Customers of Goldman Sachs Group Inc. are worried that not enough U.S. stocks are pulling their weight.
“Recent client conversations have focused on the increasingly narrow breadth of the equity market,” writes David Kostin, chief U.S. equity strategist, who previously highlighted that just 10 stocks were responsible for half of the S&P 500 Index’s first-half total return.
Last week’s tech swoon brings the prospect of dimming market depth — the notion that fewer stocks are participating in the broad equity rally — back to the fore for investors. The NYSE FANG+ Index, which includes the tech quartet and a handful of its peers, lagged the S&P 500 Index by 4.1 percentage points last week, its biggest underperformance of 2018.
Cracks have started to appear in some of the market leaders, with Facebook Inc. suffering the largest one-day loss of value on record on Thursday. Meanwhile, the median stock in the S&P 500 Index is further from its 52-week high than the benchmark U.S. gauge as a whole — signaling narrowing breadth — though this metric hasn’t yet reached levels that would “trigger alarm,” the strategist says.
But these fears of a top-heavy market ignore what’s going on with Corporate America’s bottom line: broad-based strength in profit growth, according to Goldman.
“Usually, these narrow bull markets eventually led to large drawdowns when investors lost confidence in the increasingly expensive handful of crowded market leaders,” writes Kostin.
“In the past, most instances of rising market cap concentration among a handful of stocks corresponded with an increase in earnings concentration as well,” he adds. “Unlike past episodes of narrow market breadth, the earnings environment today appears healthy and broad-based.”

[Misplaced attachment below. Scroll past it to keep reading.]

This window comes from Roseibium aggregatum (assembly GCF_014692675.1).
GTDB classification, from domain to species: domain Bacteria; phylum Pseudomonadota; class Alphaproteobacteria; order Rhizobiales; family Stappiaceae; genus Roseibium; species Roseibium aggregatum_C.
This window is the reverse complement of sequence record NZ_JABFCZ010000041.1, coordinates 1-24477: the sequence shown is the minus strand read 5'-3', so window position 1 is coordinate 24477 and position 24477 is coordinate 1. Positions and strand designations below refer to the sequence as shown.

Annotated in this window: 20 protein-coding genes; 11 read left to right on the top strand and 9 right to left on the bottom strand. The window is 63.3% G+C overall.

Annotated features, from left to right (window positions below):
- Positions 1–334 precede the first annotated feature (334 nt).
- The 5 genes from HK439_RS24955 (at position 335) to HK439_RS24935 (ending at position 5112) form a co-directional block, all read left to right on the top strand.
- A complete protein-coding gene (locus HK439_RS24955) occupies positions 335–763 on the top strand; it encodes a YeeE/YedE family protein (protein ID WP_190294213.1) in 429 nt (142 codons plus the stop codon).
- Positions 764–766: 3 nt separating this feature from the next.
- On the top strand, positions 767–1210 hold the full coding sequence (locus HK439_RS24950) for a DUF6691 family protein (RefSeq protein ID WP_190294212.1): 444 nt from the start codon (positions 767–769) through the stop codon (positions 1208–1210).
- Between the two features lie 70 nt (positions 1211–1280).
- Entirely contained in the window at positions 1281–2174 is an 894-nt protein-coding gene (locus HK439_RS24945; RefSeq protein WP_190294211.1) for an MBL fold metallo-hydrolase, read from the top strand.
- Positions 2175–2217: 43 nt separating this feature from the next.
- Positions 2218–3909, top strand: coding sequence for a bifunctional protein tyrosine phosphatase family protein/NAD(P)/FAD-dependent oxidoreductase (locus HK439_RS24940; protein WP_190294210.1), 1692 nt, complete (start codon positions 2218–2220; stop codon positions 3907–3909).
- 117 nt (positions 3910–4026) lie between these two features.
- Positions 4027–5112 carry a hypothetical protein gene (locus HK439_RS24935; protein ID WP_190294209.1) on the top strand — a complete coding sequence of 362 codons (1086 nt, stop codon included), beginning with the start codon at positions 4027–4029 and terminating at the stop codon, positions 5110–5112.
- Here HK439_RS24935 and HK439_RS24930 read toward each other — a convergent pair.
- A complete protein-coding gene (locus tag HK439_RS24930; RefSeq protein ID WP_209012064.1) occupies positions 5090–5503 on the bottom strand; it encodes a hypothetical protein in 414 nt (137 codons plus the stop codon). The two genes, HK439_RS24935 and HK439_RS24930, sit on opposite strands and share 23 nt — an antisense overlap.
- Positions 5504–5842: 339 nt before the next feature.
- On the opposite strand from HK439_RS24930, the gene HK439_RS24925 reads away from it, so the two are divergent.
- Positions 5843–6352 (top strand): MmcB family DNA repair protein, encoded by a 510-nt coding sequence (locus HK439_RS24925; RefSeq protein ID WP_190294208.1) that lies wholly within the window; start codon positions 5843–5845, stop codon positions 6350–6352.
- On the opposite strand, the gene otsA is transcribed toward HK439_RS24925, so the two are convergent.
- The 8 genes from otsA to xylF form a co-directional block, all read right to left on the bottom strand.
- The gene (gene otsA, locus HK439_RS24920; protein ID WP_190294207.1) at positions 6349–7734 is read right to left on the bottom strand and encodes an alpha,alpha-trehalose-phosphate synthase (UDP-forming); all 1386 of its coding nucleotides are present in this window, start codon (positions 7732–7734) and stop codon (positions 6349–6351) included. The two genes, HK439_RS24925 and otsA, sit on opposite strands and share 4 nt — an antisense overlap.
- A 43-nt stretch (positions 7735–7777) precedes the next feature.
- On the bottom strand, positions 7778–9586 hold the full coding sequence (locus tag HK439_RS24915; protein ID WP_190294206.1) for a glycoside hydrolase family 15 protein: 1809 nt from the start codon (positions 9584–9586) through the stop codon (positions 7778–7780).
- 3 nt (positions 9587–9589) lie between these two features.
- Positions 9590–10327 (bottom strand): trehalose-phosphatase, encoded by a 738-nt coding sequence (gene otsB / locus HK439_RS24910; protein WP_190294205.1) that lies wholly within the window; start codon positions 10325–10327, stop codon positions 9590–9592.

The largest stocks in the S&P 500 Index don’t account for an outsized portion of total earnings, and consensus estimates imply that profit growth for the median stock will exceed that of the index average.
Concerns about the future of cross-border commerce and the outlook for global growth are preventing more stocks from joining the rally in earnest, the strategist reckons. Nonetheless, the market resilience in the face of Facebook’s softness means Goldman Sachs has a preference for technology and growth stocks — even as competitors at Bank of America say it’s time to short.
To be sure, the purported dearth of advancing issues is also up for debate.
“A rally that is thin is one where just a handful of stocks are participating in the market’s gains, while the rest of the market languishes,” writes Bespoke Investment Group. “Today’s market is nothing even close to resembling that.”
The S&P 500 Equal-Weight Index is up 3.7 percent this year, only modestly trailing the market-cap weighted gauge’s 5.4 percent advance, suggesting a rally more broad-based than Goldman clients might realize.
“This isn’t only relevant to U.S. investors,” adds Nicholas Colas, co-founder of DataTrek Research. “Chop up various all-world equity indices from MSCI and others and you will find U.S. large-cap Tech is the only reason global stocks are positive on the year.”
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